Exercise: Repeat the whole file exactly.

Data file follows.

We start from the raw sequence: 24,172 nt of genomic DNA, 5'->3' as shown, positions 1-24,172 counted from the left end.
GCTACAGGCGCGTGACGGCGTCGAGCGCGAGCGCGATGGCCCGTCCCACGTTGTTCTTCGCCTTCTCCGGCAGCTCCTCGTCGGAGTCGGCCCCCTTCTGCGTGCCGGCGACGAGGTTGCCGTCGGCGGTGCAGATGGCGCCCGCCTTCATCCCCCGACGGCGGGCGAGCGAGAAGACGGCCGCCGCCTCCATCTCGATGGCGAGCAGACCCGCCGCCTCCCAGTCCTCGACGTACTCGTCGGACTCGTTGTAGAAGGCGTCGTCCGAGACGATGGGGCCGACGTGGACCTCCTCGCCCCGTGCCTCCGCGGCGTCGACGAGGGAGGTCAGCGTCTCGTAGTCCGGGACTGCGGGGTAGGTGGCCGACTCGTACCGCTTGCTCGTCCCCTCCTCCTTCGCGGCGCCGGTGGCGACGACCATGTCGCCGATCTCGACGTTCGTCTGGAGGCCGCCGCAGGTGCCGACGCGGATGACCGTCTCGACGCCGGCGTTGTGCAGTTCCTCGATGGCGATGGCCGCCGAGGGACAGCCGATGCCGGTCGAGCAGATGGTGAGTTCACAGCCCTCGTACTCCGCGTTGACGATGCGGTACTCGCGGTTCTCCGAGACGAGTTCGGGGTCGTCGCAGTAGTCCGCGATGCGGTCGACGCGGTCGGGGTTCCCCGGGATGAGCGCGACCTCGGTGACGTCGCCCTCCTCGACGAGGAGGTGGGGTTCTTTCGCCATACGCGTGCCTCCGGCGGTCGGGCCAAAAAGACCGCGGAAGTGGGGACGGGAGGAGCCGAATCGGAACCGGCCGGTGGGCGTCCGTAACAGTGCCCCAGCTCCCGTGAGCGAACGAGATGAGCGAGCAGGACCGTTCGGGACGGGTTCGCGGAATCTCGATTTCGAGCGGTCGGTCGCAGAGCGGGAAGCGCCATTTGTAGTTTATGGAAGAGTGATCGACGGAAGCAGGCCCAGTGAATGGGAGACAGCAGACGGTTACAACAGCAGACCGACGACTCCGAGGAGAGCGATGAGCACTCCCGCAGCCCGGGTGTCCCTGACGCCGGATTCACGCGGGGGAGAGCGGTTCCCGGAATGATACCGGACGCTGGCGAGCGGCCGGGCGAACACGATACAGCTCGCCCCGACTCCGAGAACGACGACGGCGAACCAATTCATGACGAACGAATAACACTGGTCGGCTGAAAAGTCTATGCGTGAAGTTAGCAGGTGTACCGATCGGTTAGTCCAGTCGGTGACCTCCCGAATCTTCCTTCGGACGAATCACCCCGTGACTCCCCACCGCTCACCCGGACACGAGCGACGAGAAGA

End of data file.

We start from the raw sequence: 24,172 nt of genomic DNA, 5'->3' as shown, positions 1-24,172 counted from the left end.
GCTACAGGCGCGTGACGGCGTCGAGCGCGAGCGCGATGGCCCGTCCCACGTTGTTCTTCGCCTTCTCCGGCAGCTCCTCGTCGGAGTCGGCCCCCTTCTGCGTGCCGGCGACGAGGTTGCCGTCGGCGGTGCAGATGGCGCCCGCCTTCATCCCCCGACGGCGGGCGAGCGAGAAGACGGCCGCCGCCTCCATCTCGATGGCGAGCAGACCCGCCGCCTCCCAGTCCTCGACGTACTCGTCGGACTCGTTGTAGAAGGCGTCGTCCGAGACGATGGGGCCGACGTGGACCTCCTCGCCCCGTGCCTCCGCGGCGTCGACGAGGGAGGTCAGCGTCTCGTAGTCCGGGACTGCGGGGTAGGTGGCCGACTCGTACCGCTTGCTCGTCCCCTCCTCCTTCGCGGCGCCGGTGGCGACGACCATGTCGCCGATCTCGACGTTCGTCTGGAGGCCGCCGCAGGTGCCGACGCGGATGACCGTCTCGACGCCGGCGTTGTGCAGTTCCTCGATGGCGATGGCCGCCGAGGGACAGCCGATGCCGGTCGAGCAGATGGTGAGTTCACAGCCCTCGTACTCCGCGTTGACGATGCGGTACTCGCGGTTCTCCGAGACGAGTTCGGGGTCGTCGCAGTAGTCCGCGATGCGGTCGACGCGGTCGGGGTTCCCCGGGATGAGCGCGACCTCGGTGACGTCGCCCTCCTCGACGAGGAGGTGGGGTTCTTTCGCCATACGCGTGCCTCCGGCGGTCGGGCCAAAAAGACCGCGGAAGTGGGGACGGGAGGAGCCGAATCGGAACCGGCCGGTGGGCGTCCGTAACAGTGCCCCAGCTCCCGTGAGCGAACGAGATGAGCGAGCAGGACCGTTCGGGACGGGTTCGCGGAATCTCGATTTCGAGCGGTCGGTCGCAGAGCGGGAAGCGCCATTTGTAGTTTATGGAAGAGTGATCGACGGAAGCAGGCCCAGTGAATGGGAGACAGCAGACGGTTACAACAGCAGACCGACGACTCCGAGGAGAGCGATGAGCACTCCCGCAGCCCGGGTGTCCCTGACGCCGGATTCACGCGGGGGAGAGCGGTTCCCGGAATGATACCGGACGCTGGCGAGCGGCCGGGCGAACACGATACAGCTCGCCCCGACTCCGAGAACGACGACGGCGAACCAATTCATGACGAACGAATAACACTGGTCGGCTGAAAAGTCTATGCGTGAAGTTAGCAGGTGTACCGATCGGTTAGTCCAGTCGGTGACCTCCCGAATCTTCCTTCGGACGAATCACCCCGTGACTCCCCACCGCTCACCCGGACACGAGCGACGAGAAGA